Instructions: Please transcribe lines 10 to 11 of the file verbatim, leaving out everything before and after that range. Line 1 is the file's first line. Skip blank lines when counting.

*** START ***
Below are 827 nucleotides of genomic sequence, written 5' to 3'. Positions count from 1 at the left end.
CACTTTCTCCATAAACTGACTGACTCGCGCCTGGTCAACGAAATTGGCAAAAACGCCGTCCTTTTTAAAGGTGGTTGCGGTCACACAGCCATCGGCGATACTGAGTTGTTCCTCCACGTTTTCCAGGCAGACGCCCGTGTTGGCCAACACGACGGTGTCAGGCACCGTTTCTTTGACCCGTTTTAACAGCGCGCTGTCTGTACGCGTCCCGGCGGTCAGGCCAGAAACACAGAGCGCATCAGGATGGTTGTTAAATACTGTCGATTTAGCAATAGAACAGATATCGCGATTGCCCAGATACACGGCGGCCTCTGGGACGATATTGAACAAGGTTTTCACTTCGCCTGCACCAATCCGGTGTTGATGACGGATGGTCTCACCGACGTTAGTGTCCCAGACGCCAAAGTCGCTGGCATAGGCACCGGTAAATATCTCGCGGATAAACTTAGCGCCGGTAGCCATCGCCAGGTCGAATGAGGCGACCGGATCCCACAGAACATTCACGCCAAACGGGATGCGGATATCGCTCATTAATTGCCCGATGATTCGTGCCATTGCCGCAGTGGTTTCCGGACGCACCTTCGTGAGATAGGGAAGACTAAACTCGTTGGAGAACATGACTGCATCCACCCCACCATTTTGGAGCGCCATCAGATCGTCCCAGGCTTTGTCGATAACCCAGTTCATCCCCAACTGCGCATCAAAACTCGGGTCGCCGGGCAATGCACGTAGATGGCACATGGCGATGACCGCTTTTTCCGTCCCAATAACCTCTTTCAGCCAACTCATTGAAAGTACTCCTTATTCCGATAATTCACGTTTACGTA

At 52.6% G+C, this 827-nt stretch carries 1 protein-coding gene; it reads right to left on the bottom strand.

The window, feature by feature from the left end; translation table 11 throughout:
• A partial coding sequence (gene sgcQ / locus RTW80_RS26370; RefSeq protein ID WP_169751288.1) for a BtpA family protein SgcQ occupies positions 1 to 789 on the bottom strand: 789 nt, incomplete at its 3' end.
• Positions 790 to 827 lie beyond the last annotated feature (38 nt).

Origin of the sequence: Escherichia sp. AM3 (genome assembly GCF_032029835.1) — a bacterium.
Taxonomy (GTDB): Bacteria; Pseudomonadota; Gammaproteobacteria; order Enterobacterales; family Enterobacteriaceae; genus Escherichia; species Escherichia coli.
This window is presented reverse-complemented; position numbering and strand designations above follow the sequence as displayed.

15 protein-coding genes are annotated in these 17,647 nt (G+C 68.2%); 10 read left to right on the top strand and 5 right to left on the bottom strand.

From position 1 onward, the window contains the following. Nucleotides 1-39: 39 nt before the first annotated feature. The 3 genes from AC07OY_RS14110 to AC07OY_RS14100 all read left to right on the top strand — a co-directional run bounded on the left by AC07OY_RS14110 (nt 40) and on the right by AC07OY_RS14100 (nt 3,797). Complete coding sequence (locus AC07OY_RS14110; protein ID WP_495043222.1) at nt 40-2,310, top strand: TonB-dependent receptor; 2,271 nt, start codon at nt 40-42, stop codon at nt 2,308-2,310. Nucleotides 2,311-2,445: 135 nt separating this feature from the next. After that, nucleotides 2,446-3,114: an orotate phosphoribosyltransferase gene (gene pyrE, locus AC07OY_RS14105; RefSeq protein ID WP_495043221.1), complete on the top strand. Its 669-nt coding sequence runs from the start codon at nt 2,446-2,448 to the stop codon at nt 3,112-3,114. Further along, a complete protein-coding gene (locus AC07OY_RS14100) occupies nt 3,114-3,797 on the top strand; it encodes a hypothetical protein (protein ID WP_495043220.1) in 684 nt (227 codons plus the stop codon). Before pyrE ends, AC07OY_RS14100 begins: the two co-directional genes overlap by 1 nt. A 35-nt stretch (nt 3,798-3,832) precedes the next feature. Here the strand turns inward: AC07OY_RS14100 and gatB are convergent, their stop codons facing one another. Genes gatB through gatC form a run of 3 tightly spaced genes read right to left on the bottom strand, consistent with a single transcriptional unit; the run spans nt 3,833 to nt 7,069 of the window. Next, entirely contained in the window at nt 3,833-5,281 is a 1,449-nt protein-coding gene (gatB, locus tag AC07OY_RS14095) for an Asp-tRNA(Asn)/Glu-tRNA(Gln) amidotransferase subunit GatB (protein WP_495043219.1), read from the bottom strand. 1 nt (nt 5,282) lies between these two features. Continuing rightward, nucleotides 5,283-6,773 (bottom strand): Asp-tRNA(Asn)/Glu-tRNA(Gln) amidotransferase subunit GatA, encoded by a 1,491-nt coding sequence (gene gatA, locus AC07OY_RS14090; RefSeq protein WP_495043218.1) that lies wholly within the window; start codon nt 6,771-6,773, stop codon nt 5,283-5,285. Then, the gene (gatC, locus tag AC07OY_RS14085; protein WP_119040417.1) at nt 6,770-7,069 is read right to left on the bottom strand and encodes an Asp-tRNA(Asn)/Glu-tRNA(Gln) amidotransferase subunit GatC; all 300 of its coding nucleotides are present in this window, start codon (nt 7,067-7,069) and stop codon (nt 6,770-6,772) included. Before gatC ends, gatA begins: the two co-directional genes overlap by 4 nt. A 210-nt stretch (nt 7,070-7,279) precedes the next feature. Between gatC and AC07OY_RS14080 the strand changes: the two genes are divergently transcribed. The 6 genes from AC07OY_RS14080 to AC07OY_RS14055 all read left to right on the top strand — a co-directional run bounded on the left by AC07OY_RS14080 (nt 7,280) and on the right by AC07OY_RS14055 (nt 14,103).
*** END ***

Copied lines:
15 protein-coding genes are annotated in these 17,647 nt (G+C 68.2%); 10 read left to right on the top strand and 5 right to left on the bottom strand.

From position 1 onward, the window contains the following. Nucleotides 1-39: 39 nt before the first annotated feature. The 3 genes from AC07OY_RS14110 to AC07OY_RS14100 all read left to right on the top strand — a co-directional run bounded on the left by AC07OY_RS14110 (nt 40) and on the right by AC07OY_RS14100 (nt 3,797). Complete coding sequence (locus AC07OY_RS14110; protein ID WP_495043222.1) at nt 40-2,310, top strand: TonB-dependent receptor; 2,271 nt, start codon at nt 40-42, stop codon at nt 2,308-2,310. Nucleotides 2,311-2,445: 135 nt separating this feature from the next. After that, nucleotides 2,446-3,114: an orotate phosphoribosyltransferase gene (gene pyrE, locus AC07OY_RS14105; RefSeq protein ID WP_495043221.1), complete on the top strand. Its 669-nt coding sequence runs from the start codon at nt 2,446-2,448 to the stop codon at nt 3,112-3,114. Further along, a complete protein-coding gene (locus AC07OY_RS14100) occupies nt 3,114-3,797 on the top strand; it encodes a hypothetical protein (protein ID WP_495043220.1) in 684 nt (227 codons plus the stop codon). Before pyrE ends, AC07OY_RS14100 begins: the two co-directional genes overlap by 1 nt. A 35-nt stretch (nt 3,798-3,832) precedes the next feature. Here the strand turns inward: AC07OY_RS14100 and gatB are convergent, their stop codons facing one another. Genes gatB through gatC form a run of 3 tightly spaced genes read right to left on the bottom strand, consistent with a single transcriptional unit; the run spans nt 3,833 to nt 7,069 of the window. Next, entirely contained in the window at nt 3,833-5,281 is a 1,449-nt protein-coding gene (gatB, locus tag AC07OY_RS14095) for an Asp-tRNA(Asn)/Glu-tRNA(Gln) amidotransferase subunit GatB (protein WP_495043219.1), read from the bottom strand. 1 nt (nt 5,282) lies between these two features. Continuing rightward, nucleotides 5,283-6,773 (bottom strand): Asp-tRNA(Asn)/Glu-tRNA(Gln) amidotransferase subunit GatA, encoded by a 1,491-nt coding sequence (gene gatA, locus AC07OY_RS14090; RefSeq protein WP_495043218.1) that lies wholly within the window; start codon nt 6,771-6,773, stop codon nt 5,283-5,285. Then, the gene (gatC, locus tag AC07OY_RS14085; protein WP_119040417.1) at nt 6,770-7,069 is read right to left on the bottom strand and encodes an Asp-tRNA(Asn)/Glu-tRNA(Gln) amidotransferase subunit GatC; all 300 of its coding nucleotides are present in this window, start codon (nt 7,067-7,069) and stop codon (nt 6,770-6,772) included. Before gatC ends, gatA begins: the two co-directional genes overlap by 4 nt. A 210-nt stretch (nt 7,070-7,279) precedes the next feature. Between gatC and AC07OY_RS14080 the strand changes: the two genes are divergently transcribed. The 6 genes from AC07OY_RS14080 to AC07OY_RS14055 all read left to right on the top strand — a co-directional run bounded on the left by AC07OY_RS14080 (nt 7,280) and on the right by AC07OY_RS14055 (nt 14,103).